This is a blacklist, not just a "boycott"
(If there were any ambiguity about this at all—which there is not—the fact that individual Israeli academics are offered an exemption if they actively express satisfactory political views should make the reality clear to anyone.)
I put the matter as follows while corresponding about the MESA anti-blacklist statement with David Hirsh & Jon Pike, the two British academics who run the website "Engage" website.
I think one of the most important things about this excellent MESA statement—aside from the fact that it exists, which is already huge—is that it twice explicitly uses the word "blacklist" (as I do in my petition). I would advise you and everyone else to emphasize that word, too, now that MESA has publicly legitimated it. It cuts through the euphemisms of "boycott," and brings out the reality of the situation.The term "boycott" is used to create a spurious mental association with apartheid-era South Africa, and to convey the impression that these measures are somehow targeting only institutions (not people). "Blacklist" should serve the useful purpose of reminding people of McCarthyism (to which the NY Academy of Sciences statement referred explicitly), which is the more accurate analogy, while making it clear this action targets individual academics & their academic freedom (& livelihoods).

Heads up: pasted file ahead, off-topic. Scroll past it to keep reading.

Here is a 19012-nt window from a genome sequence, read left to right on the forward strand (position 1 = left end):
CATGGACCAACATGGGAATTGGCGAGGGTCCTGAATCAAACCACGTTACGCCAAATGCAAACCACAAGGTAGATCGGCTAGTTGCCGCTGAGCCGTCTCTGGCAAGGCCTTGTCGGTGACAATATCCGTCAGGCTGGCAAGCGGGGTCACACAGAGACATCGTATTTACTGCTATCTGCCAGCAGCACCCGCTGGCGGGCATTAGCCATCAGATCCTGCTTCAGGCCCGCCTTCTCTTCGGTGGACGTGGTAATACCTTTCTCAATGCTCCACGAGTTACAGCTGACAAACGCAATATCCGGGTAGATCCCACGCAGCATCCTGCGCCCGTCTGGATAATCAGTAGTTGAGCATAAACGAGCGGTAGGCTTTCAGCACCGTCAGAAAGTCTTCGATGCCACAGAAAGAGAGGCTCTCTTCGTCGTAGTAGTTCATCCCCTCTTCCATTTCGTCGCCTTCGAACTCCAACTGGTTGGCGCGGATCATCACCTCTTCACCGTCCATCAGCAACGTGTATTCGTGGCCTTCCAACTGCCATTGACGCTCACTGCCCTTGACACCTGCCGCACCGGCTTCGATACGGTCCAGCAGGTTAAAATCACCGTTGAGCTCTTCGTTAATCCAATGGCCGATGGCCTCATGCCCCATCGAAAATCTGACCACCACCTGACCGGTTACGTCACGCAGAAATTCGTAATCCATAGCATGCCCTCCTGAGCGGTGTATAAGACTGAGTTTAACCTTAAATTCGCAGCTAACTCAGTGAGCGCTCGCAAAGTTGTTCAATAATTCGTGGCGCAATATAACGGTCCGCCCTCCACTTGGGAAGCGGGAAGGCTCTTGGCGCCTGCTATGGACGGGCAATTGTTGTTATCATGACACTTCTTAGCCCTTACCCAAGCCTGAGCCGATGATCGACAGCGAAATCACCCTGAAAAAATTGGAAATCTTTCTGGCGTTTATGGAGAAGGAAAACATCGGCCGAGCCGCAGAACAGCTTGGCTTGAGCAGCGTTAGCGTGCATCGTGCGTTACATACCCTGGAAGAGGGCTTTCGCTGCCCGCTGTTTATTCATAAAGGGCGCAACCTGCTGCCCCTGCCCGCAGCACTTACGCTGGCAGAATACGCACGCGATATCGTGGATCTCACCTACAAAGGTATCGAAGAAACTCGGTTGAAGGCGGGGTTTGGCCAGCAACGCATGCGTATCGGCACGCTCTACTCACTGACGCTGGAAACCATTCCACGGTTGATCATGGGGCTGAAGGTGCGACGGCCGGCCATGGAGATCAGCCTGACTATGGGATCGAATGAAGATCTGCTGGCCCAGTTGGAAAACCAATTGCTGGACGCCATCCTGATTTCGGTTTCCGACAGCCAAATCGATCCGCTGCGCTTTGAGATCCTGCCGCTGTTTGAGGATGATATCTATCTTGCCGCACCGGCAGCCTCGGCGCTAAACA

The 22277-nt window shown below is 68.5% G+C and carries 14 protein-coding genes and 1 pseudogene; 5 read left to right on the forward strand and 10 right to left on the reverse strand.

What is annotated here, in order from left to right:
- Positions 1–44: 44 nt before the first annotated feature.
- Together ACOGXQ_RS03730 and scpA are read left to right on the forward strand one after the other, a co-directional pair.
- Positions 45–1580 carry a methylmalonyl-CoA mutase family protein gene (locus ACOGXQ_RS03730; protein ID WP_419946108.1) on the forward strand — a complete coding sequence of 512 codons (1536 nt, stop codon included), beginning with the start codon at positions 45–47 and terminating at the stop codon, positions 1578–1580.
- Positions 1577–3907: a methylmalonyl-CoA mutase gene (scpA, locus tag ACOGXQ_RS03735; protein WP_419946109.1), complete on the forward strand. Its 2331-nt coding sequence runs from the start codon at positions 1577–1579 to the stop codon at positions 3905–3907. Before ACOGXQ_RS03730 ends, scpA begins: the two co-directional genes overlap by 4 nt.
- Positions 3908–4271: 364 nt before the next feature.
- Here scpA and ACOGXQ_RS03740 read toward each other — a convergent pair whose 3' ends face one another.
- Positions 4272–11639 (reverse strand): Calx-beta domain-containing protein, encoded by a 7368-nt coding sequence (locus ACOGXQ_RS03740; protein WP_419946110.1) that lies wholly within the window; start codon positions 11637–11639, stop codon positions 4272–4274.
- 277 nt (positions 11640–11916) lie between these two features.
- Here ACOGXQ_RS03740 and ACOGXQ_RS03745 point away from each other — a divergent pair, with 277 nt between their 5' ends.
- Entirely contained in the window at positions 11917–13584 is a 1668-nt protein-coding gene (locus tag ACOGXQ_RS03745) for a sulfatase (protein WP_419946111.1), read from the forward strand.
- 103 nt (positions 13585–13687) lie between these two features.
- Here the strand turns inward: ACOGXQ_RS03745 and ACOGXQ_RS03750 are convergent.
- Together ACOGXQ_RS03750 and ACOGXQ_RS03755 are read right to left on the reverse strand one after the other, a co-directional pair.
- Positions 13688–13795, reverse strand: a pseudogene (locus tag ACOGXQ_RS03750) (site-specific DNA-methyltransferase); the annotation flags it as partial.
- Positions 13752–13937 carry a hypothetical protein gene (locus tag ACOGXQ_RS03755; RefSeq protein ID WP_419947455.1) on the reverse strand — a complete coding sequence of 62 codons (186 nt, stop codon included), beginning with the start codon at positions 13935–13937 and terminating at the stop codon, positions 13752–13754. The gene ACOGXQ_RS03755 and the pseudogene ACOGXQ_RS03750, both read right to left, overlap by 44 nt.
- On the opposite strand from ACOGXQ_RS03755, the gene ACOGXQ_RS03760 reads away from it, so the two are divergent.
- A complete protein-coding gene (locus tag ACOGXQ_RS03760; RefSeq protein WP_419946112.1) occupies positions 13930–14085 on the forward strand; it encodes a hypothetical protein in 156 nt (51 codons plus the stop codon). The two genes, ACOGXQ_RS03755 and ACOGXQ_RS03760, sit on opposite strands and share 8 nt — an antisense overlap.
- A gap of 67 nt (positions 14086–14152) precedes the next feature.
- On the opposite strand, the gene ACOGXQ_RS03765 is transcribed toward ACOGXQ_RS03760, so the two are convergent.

Geertz long ago explained how all this works in "Ideology as a Cultural System," and Lakoff has been hammering home the same point more recently ... but it's something that every political & marketing consultant knows, too. That is, it's crucial to frame the issue your way and not let the other side frame it their way—and it helps if your way of framing it is also more accurate and illuminating, as I believe is the case when one calls this blacklist a blacklist.
Yours in struggle,
[P.S., February 2006: Along similar lines, an excellent piece by Jon Pike on the Engage website, "The Myth of the Institutional Boycott," convincingly demolishes the pretense that this is somehow a purely institutional boycott that doesn't target any actual people. In reality, as opposed to disingenuous propaganda, the point of these measures is precisely to exclude Israeli academics from international academic and intellectual life. That's a blacklist. Pike accepts the word "boycott," which I think is unfortunate, but the substance of his analysis is cogent and correct.]